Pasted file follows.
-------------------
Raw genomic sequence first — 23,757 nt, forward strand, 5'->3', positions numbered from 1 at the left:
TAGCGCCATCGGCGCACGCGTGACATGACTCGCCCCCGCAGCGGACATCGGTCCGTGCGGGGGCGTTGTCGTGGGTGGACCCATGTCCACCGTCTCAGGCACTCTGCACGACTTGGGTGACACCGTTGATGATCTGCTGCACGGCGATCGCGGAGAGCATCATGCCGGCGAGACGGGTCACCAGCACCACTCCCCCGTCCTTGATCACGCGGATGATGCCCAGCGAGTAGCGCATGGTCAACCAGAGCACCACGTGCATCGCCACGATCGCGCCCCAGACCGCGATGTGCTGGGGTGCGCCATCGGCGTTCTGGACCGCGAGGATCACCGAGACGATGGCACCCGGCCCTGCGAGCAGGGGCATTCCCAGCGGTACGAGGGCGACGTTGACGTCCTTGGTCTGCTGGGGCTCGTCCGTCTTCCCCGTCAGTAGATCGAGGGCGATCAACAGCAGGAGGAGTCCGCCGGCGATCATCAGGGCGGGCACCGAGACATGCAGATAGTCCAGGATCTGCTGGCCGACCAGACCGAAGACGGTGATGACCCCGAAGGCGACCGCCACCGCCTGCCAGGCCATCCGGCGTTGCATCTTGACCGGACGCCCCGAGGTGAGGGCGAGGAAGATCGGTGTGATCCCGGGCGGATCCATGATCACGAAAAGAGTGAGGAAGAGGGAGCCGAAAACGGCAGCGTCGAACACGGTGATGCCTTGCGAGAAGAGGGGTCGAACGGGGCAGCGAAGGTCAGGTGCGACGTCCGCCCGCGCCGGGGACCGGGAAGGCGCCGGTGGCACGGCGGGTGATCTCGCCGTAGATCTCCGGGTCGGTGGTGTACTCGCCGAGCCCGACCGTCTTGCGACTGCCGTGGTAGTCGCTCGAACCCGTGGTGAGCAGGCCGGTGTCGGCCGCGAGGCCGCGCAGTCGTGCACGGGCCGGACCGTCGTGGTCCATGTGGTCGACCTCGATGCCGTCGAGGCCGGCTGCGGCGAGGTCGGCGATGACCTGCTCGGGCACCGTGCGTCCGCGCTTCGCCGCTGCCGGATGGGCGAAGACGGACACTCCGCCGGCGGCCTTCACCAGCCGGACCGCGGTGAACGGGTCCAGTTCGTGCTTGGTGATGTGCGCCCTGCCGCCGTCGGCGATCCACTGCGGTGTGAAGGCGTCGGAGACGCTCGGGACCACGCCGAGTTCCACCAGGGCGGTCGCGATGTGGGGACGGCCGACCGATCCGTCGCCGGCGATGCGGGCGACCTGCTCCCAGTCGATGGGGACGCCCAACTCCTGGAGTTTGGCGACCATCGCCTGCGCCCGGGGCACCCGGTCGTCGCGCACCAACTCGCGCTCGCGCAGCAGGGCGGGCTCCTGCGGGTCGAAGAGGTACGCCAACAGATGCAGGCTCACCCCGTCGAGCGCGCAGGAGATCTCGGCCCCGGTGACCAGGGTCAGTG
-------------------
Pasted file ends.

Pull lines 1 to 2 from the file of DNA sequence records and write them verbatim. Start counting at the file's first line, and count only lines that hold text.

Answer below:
Raw genomic sequence first — 23,757 nt, forward strand, 5'->3', positions numbered from 1 at the left:
TAGCGCCATCGGCGCACGCGTGACATGACTCGCCCCCGCAGCGGACATCGGTCCGTGCGGGGGCGTTGTCGTGGGTGGACCCATGTCCACCGTCTCAGGCACTCTGCACGACTTGGGTGACACCGTTGATGATCTGCTGCACGGCGATCGCGGAGAGCATCATGCCGGCGAGACGGGTCACCAGCACCACTCCCCCGTCCTTGATCACGCGGATGATGCCCAGCGAGTAGCGCATGGTCAACCAGAGCACCACGTGCATCGCCACGATCGCGCCCCAGACCGCGATGTGCTGGGGTGCGCCATCGGCGTTCTGGACCGCGAGGATCACCGAGACGATGGCACCCGGCCCTGCGAGCAGGGGCATTCCCAGCGGTACGAGGGCGACGTTGACGTCCTTGGTCTGCTGGGGCTCGTCCGTCTTCCCCGTCAGTAGATCGAGGGCGATCAACAGCAGGAGGAGTCCGCCGGCGATCATCAGGGCGGGCACCGAGACATGCAGATAGTCCAGGATCTGCTGGCCGACCAGACCGAAGACGGTGATGACCCCGAAGGCGACCGCCACCGCCTGCCAGGCCATCCGGCGTTGCATCTTGACCGGACGCCCCGAGGTGAGGGCGAGGAAGATCGGTGTGATCCCGGGCGGATCCATGATCACGAAAAGAGTGAGGAAGAGGGAGCCGAAAACGGCAGCGTCGAACACGGTGATGCCTTGCGAGAAGAGGGGTCGAACGGGGCAGCGAAGGTCAGGTGCGACGTCCGCCCGCGCCGGGGACCGGGAAGGCGCCGGTGGCACGGCGGGTGATCTCGCCGTAGATCTCCGGGTCGGTGGTGTACTCGCCGAGCCCGACCGTCTTGCGACTGCCGTGGTAGTCGCTCGAACCCGTGGTGAGCAGGCCGGTGTCGGCCGCGAGGCCGCGCAGTCGTGCACGGGCCGGACCGTCGTGGTCCATGTGGTCGACCTCGATGCCGTCGAGGCCGGCTGCGGCGAGGTCGGCGATGACCTGCTCGGGCACCGTGCGTCCGCGCTTCGCCGCTGCCGGATGGGCGAAGACGGACACTCCGCCGGCGGCCTTCACCAGCCGGACCGCGGTGAACGGGTCCAGTTCGTGCTTGGTGATGTGCGCCCTGCCGCCGTCGGCGATCCACTGCGGTGTGAAGGCGTCGGAGACGCTCGGGACCACGCCGAGTTCCACCAGGGCGGTCGCGATGTGGGGACGGCCGACCGATCCGTCGCCGGCGATGCGGGCGACCTGCTCCCAGTCGATGGGGACGCCCAACTCCTGGAGTTTGGCGACCATCGCCTGCGCCCGGGGCACCCGGTCGTCGCGCACCAACTCGCGCTCGCGCAGCAGGGCGGGCTCCTGCGGGTCGAAGAGGTACGCCAACAGATGCAGGCTCACCCCGTCGAGCGCGCAGGAGATCTCGGCCCCGGTGACCAGGGTCAGTG